Aim and Scope
Shortly, every human will be served by hundreds or thousands of sensing, decision making, and actuating machines embodied as either as special-purpose components in the Internet-of-Things or as more general-purpose mobile computing platforms such as smartphones. These smart things will be connected to each other, and the rest of the world. They will need to adapt to their environments and the needs of their users. For many that operate on battery or scavenged power, communication will impose severe energy consumption penalties. Decisions will be made locally, or local computation will be used to either convert sparse data to dense information for use elsewhere in the network; local analysis will be central to the quality of the results produced by the network. This implies new approaches to the design of machine learning hardware and algorithms, in which energy efficiency joins accuracy as a central optimization objective, and the communication and computation implications of partitioning machine learning algorithm components among embedded systems and higher-performance servers must be explicitly considered. This goes beyond the concepts of edge node feature extraction and data compression; partitioning may happen at any stage in the learning or classification pipelines and may need to change dynamically. Further commercial advances in a wide range of application including autonomous vehicles, smart manufacturing, personalized medicine, as well as distributed and wearable sensing will be supported by new techniques for the design of efficient, application-aware embedded systems capable of learning about and adapting to their environments.
Topics of Interest
This special issue will shed light on the recent advances enabling efficient machine learning and decision making on deeply embedded systems facing tight constraints on energy, computational load, and communication. The following topics are illustrative, but not exhaustive.
- low-overhead embedded machine learning algorithms;
- off-line training techniques and models tailored for use and efficient update in embedded application;
- tools and platforms for edge-to-cloud scaling in Internet-of-Things systems, and studies of these systems and applications;
- embedded intelligence in mobile computing systems;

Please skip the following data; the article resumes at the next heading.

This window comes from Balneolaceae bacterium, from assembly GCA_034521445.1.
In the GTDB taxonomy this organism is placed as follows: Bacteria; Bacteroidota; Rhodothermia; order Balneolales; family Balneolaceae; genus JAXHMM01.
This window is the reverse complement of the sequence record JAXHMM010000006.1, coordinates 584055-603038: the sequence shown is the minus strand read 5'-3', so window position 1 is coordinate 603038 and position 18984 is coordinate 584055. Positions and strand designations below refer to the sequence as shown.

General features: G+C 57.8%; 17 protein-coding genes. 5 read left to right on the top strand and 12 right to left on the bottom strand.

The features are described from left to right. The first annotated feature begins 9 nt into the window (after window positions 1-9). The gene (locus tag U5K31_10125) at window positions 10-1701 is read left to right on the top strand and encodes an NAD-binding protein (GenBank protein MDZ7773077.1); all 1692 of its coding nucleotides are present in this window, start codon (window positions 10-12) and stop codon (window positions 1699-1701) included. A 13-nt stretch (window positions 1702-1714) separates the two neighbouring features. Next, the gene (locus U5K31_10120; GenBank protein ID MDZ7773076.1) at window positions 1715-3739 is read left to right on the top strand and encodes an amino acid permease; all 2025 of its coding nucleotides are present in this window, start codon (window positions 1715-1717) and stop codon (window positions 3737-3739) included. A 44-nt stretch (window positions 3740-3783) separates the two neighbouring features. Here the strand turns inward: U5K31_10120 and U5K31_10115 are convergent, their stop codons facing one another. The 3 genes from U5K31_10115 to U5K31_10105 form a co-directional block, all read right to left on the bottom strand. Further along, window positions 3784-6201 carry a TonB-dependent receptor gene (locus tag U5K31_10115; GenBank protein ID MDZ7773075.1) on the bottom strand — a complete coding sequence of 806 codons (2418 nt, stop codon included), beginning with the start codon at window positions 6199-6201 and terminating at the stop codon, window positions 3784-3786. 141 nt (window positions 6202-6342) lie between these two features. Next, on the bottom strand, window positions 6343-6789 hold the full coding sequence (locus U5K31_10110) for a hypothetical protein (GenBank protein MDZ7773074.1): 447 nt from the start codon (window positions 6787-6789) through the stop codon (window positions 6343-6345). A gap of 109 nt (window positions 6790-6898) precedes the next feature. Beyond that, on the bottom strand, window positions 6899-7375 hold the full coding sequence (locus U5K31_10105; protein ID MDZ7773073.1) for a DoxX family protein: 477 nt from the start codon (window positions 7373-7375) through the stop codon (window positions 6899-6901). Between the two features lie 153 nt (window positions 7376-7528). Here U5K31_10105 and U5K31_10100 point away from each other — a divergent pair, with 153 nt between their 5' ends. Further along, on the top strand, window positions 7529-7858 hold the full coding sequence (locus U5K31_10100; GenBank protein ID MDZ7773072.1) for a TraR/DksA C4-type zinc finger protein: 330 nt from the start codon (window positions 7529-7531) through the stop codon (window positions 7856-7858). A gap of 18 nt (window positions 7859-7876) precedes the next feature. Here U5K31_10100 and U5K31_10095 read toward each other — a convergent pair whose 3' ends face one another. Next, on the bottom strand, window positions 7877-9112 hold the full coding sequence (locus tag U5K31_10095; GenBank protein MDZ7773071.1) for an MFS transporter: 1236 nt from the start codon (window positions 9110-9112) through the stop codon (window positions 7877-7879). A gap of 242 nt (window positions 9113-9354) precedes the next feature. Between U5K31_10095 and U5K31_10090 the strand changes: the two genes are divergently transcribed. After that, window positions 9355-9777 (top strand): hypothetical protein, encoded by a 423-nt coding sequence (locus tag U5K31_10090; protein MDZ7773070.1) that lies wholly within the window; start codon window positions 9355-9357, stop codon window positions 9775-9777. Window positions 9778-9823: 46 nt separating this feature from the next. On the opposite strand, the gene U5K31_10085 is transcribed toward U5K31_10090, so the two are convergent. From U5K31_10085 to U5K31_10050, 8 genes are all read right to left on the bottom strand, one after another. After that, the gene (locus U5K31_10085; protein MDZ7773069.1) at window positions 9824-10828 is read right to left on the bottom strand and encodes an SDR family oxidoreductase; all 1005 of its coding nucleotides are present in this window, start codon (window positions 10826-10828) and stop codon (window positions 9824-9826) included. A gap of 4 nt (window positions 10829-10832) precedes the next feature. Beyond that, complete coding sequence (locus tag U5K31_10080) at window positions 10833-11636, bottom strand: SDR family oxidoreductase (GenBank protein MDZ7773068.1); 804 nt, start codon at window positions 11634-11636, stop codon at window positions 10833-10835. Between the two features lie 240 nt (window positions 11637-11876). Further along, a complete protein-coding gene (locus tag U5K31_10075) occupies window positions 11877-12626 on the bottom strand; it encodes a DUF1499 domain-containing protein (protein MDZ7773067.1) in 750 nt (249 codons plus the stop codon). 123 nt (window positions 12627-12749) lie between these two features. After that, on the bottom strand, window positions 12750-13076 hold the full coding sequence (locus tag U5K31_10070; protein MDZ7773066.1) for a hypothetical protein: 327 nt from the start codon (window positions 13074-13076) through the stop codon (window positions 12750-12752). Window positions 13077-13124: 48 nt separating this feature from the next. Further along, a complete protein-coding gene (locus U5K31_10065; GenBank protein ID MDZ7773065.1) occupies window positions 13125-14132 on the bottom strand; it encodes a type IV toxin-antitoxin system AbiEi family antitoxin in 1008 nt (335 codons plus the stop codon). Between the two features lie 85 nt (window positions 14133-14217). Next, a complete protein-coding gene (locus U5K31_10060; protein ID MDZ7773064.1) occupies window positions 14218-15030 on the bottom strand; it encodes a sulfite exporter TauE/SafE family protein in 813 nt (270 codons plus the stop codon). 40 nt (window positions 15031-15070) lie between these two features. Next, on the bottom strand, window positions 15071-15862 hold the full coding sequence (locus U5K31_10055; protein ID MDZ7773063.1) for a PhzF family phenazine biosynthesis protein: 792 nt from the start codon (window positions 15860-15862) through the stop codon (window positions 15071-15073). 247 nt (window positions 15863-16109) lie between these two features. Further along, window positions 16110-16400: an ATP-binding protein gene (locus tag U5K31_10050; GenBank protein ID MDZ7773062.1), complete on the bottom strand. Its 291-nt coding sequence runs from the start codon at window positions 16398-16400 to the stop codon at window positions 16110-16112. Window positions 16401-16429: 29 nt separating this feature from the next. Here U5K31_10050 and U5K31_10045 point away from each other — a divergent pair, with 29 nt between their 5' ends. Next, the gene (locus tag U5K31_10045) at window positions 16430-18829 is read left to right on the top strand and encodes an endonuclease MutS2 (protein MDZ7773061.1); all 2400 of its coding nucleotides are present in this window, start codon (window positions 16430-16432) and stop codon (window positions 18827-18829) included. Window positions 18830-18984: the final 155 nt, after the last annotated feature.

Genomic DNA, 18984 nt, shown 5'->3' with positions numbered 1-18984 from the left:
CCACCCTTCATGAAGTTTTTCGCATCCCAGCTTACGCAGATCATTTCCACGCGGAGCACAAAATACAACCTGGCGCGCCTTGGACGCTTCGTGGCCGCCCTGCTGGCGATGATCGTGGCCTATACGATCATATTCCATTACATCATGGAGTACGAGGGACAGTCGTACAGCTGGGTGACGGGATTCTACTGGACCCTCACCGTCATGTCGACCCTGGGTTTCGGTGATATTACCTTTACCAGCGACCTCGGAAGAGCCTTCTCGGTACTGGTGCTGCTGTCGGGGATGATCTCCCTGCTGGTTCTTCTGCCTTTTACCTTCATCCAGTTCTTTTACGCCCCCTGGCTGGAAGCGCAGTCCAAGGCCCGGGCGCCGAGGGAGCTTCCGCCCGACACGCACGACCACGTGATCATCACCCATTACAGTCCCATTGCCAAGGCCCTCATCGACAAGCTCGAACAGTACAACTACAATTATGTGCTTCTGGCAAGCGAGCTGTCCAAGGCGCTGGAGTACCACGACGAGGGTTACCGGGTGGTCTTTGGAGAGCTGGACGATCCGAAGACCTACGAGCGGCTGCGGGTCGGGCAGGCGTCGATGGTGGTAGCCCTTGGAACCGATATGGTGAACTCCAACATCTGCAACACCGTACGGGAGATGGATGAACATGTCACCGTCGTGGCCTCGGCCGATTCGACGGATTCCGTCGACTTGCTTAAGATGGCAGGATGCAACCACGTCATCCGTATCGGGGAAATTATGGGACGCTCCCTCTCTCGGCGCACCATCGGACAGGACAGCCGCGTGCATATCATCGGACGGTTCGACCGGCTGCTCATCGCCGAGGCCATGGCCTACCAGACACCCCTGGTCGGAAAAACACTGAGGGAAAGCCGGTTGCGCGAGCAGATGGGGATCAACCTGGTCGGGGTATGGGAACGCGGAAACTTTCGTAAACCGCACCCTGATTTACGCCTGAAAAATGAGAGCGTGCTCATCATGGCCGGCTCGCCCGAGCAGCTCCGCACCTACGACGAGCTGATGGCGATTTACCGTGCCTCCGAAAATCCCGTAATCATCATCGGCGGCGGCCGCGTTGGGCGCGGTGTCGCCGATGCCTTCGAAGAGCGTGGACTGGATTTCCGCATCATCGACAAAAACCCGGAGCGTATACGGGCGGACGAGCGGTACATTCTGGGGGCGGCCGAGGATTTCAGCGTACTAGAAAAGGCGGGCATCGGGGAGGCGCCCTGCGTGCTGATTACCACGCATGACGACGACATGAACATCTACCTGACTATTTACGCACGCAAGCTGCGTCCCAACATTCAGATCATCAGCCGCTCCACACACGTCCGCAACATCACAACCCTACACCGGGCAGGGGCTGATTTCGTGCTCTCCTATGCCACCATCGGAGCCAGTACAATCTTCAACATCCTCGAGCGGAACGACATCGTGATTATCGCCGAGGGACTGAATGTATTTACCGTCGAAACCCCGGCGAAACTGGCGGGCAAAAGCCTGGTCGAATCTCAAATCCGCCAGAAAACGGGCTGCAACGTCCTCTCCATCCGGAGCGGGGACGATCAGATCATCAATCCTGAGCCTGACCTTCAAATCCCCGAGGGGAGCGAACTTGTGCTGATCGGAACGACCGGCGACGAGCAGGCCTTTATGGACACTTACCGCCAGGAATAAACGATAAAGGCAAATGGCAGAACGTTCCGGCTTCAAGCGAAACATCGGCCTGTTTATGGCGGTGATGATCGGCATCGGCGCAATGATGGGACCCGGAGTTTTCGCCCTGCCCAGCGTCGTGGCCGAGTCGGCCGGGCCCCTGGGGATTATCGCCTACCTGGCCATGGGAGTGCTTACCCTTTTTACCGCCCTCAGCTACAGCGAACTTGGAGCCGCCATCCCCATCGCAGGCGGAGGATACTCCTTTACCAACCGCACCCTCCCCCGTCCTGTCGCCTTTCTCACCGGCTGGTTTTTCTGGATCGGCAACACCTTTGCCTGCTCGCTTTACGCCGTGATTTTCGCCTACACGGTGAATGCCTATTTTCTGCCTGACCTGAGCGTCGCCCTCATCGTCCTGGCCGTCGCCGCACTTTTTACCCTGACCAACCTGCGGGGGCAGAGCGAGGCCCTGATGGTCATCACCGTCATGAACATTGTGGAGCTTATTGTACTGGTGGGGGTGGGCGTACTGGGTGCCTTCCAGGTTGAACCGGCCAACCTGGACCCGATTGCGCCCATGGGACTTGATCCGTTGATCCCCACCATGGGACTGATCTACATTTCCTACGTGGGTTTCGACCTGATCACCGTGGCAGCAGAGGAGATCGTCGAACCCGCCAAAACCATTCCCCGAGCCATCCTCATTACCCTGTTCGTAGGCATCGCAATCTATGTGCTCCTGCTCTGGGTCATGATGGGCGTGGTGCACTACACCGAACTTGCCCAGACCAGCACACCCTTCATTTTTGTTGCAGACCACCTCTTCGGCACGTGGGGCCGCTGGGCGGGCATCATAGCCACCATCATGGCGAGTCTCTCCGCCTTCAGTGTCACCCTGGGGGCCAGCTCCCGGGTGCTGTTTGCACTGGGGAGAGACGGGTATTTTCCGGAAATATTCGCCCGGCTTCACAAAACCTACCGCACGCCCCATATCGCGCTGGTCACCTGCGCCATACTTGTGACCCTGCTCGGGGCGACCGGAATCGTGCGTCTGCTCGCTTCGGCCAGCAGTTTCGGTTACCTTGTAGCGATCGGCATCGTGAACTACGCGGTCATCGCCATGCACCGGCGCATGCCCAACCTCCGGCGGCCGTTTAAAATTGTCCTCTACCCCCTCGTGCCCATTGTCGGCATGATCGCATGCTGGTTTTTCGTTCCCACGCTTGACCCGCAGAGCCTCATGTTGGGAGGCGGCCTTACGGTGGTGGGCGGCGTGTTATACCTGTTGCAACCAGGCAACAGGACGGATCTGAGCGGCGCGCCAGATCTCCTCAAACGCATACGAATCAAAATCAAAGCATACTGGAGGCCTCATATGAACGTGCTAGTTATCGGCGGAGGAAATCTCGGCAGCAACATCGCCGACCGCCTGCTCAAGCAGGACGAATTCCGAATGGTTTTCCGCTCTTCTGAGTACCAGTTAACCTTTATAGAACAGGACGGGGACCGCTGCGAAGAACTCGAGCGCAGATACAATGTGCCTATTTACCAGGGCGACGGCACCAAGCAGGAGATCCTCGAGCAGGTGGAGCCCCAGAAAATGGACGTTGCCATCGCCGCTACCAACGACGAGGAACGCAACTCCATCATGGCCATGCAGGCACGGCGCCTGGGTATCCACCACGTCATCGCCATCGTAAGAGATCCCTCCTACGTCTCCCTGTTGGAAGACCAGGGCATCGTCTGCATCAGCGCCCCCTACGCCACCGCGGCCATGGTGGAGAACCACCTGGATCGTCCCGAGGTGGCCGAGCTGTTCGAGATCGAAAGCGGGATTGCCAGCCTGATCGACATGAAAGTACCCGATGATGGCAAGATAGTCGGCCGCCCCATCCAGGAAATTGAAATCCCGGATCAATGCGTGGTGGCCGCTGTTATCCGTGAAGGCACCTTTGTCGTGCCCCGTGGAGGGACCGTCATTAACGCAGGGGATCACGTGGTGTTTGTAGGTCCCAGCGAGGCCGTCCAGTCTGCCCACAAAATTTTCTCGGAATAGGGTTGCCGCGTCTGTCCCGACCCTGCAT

- energy-efficient machine learning hardware for designing safe, reliable, dependable, and maintainable Internet-of-Things and mobile systems;
- security and privacy in embedded intelligence systems;
- verification and validation of these systems; and
- studies and analysis of embedded machine learning systems and applications.
Prospective authors should follow the submission guidelines for IEEE Design & Test. All manuscripts must be submitted electronically to IEEE Manuscript Central at https://mc.manuscriptcentral.com/dandt. Indicate that you are submitting your article to the special issue on Embedded Intelligence in the Internet of Things. Submitted manuscripts must not have been previously published or currently submitted for publication elsewhere.
Manuscripts must not exceed 5,000 words, including figures (with each average-size figure counting as 200 words) and a maximum of 12 references (50 for surveys). This amounts to about 4,000 words of text and a maximum of five small to medium figures. Accepted articles will be edited for clarity, structure, conciseness, grammar, passive to active voice, logical organization, readability, and adherence to style. Please see IEEE Design & Test Author Resources for links to Submission Guidelines Basics and Electronic Submission Guidelines and requirements.
- Manuscript submission: 14 September 2018
- Reviews completed: 20 November 2018
- Revisions due: 20 December 2018
- Final version due: 15 February 2019
Robert P. Dick, University of Michigan, USA
Li Shang, University of Colorado, USA
Marilyn Wolf, Georgia Institute of Technology, USA
Shao-Wen Yang, Intel Labs, USA